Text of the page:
With his current single 'Speak & Spell' riding high, we catch up with one of the hardest-working men in drum & bass
Known to his Mum and the taxman as Peter Chapman (though actually we're guessing his Mum probably just calls him 'Peter'), Erb N Dub should need little introduction to the D&B faithful, having put out a steady stream of club bangers for nigh-on a decade.
For anyone who doesn't know, though, he first emerged on the scene as a cohort of the legendary Micky Finn in 2007, the two serving up a string of co-productions on Finn People between 2007 and 2009. Since then he's gone on to release a series of well-received solo outings on respected labels such as Technique, Dope Ammo and Playaz Recordings. He's also part of live project Wicked City, alongside Krafty Kuts and Dynamite MC, as well as being an in-demand remixer for the likes of Foreign Beggars, DJ Fresh, Jaguar Skillz and The Freestylers. And that's not to mention his 'other' jobs, managing a studio complex and running music production workshops for disadvantaged youngsters.
Right now his single Speak & Spell is causing a bit of a stir on the world's D&B floors, with its distinctive vocal sampled from Texas Instruments' iconic kiddy computer toy of the same name, which dates all the way back to 1978.
We were intrigued, so now seemed like a good time to grab him for a quick chat...
Let's start by talking about your current single, Speak & Spell. You look a bit young to have had a Speak & Spell as a kid... what inspired the tune?
“Well, I do kind of remember seeing them when I was a kid, but mainly at car boot sales! The studio next door to mine had one, so I borrowed it and set to work, sampling and twisting up sounds from it. The toy is very limited so it took me a while to piece together words I could actually use.”
...and then let's rewind right to the beginning. Some of your first releases - nearly 10 years ago now! - were with Micky Finn. It's not every beginner who works alongside such a legend of the scene, so how did that come about?
“Wow, is it really 10 years? That's nuts! Yeah, Micky Finn is a good friend. He had his record shop Bitin' Back in my local town of Gravesend, I passed him a demo and it just all went from there. A year later we were making tunes together.”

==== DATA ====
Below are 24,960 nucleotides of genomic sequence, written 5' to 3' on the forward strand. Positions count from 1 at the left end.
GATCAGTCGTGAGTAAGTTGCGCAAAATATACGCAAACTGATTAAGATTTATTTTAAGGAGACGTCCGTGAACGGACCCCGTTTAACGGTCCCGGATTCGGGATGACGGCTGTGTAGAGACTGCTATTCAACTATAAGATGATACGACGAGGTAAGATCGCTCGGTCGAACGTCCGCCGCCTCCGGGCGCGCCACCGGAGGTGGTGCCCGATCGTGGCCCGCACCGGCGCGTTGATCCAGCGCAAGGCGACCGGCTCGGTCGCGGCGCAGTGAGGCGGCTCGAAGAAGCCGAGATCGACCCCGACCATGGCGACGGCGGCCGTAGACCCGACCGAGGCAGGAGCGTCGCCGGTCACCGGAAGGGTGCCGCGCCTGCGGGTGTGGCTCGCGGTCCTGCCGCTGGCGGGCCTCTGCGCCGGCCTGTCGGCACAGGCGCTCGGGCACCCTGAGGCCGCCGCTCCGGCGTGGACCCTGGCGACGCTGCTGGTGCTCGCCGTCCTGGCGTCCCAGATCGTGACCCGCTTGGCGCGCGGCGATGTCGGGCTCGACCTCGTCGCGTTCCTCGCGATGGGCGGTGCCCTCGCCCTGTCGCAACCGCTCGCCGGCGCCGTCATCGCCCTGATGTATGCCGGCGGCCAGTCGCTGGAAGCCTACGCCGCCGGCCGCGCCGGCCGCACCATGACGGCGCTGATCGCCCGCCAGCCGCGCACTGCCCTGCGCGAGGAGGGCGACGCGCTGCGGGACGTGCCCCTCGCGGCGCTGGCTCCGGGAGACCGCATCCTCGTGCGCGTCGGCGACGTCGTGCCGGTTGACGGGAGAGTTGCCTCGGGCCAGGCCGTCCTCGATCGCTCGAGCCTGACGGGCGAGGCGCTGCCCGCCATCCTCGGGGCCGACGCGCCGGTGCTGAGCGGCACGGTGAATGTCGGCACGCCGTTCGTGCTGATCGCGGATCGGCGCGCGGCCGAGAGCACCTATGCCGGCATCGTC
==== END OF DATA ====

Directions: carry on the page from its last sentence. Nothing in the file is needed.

You're known as much for your remixes as your productions. So far, though, it seems to be mostly artists within the D&B/breaks/bass music arena... ever fancied taking on, say, a house track? Or even a pop act?
“I have my live band Wicked City, and that allows me to co-produce and perform a different genre of music. Currently I'm very happy keeping it to that, but in the future I’m sure I will turn those well-earned DNB production skills to more genres at some point.”
Ah yes, Wicked City. How's that been going, and what's new and different in Wicked City world?
“Wicked City has been going for a year or two. It's a side project for us all where we get to make any music we want, without any restrictions. It's great fun, and great fun to play live. Check out our website to see and hear more!"
You've got your own studio complex... is that all just for you, or do you run it as a business?
“2020 Studios was something I set up originally for me and a few other musicians to make music in. We do have some paid studio sessions, but 99 per cent of the time it's used to make our own releases. If anyone wants to know more, they can find us on Facebook.”
And you do workshops with local youth as well! Tell us a bit about that...
“After I left university, I wrote various youth music programmes, and raised over £20K in funding to set up projects to help deprived communities. From there I appeared on a BBC Children in Need Dragon's Den special, won The Prince's Trust Young Achiever of the Year Award, built a community music studio and helped thousands of kids throughout the journey. Sadly I now have less time to run music workshops, but I still do the odd lecture every now and then."
DJ, producer, remixer, drummer, teacher, studio boss... you wear a lot of hats! If push came to shove, though, which could you live without, and which gives you that 'I'll do this till I die come what may' feeling the most?
“I’ll always be a live performer. Studio work is great, but I come from a live background and will always feel at home on a stage.”
Anything else iDJ readers should know about right now?
“My new single is out, please buy it!”
Words: Russell Deeks
Erb N Dub's latest single Speak & Spell is out now on Technique Recordings - get it here.